Read more: Mazmanian, Melissa A. and Christine M. Beckman. “‘Making’ your numbers: Engendering Organizational Control through a Ritual of Quantification.” Organization Science.

Christine Beckman is a Professor in the Management and Organization department, Academic Director for the Center for Social Value Creation, and Diversity Officer for the Robert H. Smith School of Business at University of Maryland.  She is a native Californian and received her undergraduate and graduate degrees from Stanford University.

Research interests: How organizational processes and structures influence employee behavior and, most recently, the influence of communication technologies on our work and personal lives. More generally, she is known for her research on organizational learning, interorganizational networks and entrepreneurship, particularly on how collaborative relationships and diverse experiences facilitate organizational change. Her research sites are varied and include F500 companies, Silicon Valley start-ups, mutual funds, law firms, the U.S. Navy, German football teams, American baseball teams, and urban charter schools.

Selected accomplishments: Associate Editor, Administrative Science Quarterly;  Chancellor’s Fellow, University of California, Irvine; 2006 Ascendant Scholar, Western Academy of Management.

About this series: The Smith School faculty is celebrating Women’s History Month 2018 in partnership with ADVANCE, an initiative to transform the University of Maryland by investing in a culture of inclusive excellence. Daily faculty spotlights support activities from the school’s Office of Diversity Initiatives, starting with the seventh annual Women Leading Women forum on March 1, 2018.

Other fearless ideas from:  Rajshree Agarwal  |  Ritu Agarwal  |  T. Leigh Anenson  |  Kathryn M. Bartol  |  Christine Beckman  |  Margrét Bjarnadóttir  |  M. Cecilia Bustamante  |  Jessica M. Clark  |  Rellie Derfler-Rozin  |  Waverly Ding  |  Wedad J. Elmaghraby  |  Rosellina Ferraro  |  Rebecca Hann  | Amna Kirmani  |  Hanna Lee  |  Hui Liao  |  Jennifer Carson Marr  |  Wendy W. Moe  |  Courtney Paulson  |  Louiqa Raschid  |  Rebecca Ratner  |  Debra L. Shapiro  |  M. Susan Taylor  |  Niratcha (Grace) Tungtisanont  |  Vijaya Venkataramani  |  Janet Wagner  |  Yajin Wang  |  Yajun Wang  |  Liu Yang  |  Jie Zhang  |  Lingling Zhang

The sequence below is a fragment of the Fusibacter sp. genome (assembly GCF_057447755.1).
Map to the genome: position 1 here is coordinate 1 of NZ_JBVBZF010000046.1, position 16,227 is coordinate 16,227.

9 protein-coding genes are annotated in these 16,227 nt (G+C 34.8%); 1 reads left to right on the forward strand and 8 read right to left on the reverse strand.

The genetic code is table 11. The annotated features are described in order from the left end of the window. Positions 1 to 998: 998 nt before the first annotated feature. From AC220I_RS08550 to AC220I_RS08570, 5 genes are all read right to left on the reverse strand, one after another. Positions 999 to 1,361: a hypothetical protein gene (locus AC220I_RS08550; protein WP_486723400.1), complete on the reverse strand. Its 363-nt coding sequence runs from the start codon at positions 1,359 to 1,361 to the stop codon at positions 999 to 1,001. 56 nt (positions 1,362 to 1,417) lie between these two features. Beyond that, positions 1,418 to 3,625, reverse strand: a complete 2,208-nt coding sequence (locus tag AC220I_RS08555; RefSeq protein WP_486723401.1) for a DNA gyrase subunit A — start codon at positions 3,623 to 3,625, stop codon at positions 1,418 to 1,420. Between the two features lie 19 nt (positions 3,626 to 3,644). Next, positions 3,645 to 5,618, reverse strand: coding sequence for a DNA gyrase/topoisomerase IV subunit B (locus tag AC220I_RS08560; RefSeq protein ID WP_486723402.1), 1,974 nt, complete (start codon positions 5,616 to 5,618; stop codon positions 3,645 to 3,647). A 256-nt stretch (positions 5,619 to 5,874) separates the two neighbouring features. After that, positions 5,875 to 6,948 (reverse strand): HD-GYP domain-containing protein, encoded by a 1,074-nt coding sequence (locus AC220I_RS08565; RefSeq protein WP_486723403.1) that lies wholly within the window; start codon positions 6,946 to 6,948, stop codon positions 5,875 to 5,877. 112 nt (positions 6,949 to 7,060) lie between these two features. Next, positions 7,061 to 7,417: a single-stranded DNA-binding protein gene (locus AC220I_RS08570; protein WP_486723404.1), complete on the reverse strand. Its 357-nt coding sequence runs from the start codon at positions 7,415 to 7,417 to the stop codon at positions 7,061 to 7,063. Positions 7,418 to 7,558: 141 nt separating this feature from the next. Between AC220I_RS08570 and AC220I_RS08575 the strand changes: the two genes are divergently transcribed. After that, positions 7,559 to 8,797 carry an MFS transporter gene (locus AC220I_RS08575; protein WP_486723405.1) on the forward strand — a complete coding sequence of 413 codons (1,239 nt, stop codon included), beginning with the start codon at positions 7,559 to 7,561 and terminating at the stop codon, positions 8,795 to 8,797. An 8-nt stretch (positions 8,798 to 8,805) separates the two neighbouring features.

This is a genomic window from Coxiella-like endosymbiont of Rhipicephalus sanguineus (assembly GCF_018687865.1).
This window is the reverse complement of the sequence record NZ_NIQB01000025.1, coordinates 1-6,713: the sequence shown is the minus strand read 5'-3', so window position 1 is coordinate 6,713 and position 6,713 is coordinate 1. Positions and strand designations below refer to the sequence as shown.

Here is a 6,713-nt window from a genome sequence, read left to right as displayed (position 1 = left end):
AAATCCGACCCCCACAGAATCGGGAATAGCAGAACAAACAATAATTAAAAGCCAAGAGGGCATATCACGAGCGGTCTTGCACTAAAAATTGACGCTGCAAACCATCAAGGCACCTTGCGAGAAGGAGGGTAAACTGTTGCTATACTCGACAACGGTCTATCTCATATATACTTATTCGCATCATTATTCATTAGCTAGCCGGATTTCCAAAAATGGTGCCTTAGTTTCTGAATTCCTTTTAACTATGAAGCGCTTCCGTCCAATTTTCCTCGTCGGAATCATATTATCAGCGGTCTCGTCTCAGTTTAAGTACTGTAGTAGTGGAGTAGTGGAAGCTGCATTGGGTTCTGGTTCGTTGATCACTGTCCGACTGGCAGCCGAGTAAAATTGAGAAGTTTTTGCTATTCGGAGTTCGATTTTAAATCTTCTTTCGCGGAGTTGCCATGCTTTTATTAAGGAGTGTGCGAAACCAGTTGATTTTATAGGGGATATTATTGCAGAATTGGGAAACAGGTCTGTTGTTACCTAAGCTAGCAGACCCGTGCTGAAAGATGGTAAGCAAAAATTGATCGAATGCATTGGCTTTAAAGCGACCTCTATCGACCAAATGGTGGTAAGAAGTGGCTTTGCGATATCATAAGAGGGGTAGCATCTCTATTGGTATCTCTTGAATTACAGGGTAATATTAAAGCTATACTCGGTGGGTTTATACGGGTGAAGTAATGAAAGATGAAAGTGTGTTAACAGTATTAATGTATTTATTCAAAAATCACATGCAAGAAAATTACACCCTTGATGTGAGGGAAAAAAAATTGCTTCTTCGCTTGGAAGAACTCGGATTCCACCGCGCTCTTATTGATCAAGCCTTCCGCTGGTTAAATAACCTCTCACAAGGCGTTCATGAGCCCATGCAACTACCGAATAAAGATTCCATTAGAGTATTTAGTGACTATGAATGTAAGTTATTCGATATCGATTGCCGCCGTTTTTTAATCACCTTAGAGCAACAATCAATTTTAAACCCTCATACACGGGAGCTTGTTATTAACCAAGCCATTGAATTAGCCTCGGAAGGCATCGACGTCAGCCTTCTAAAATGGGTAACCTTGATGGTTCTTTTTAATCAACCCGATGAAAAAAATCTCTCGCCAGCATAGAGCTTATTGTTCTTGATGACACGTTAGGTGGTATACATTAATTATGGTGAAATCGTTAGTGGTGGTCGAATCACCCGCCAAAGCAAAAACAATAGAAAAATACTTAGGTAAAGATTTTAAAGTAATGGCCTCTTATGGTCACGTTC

Photo credit: Gresei



About the Expert(s)

Professor Beckman currently serves as Director of the Center of Social Value Creation (CSVC) and as the Smith Diversity Officer. She is an Associate Editor at Administrative Science Quarterly and is a Past Division Chair of the Organization and Management Theory division of the Academy of Management. She was the ADVANCE Professor for 2015-16. She currently teaches doctoral courses in organization and behavioral theory, Implementing Strategy for MBA students, and Social Entrepreneurship for undergraduates.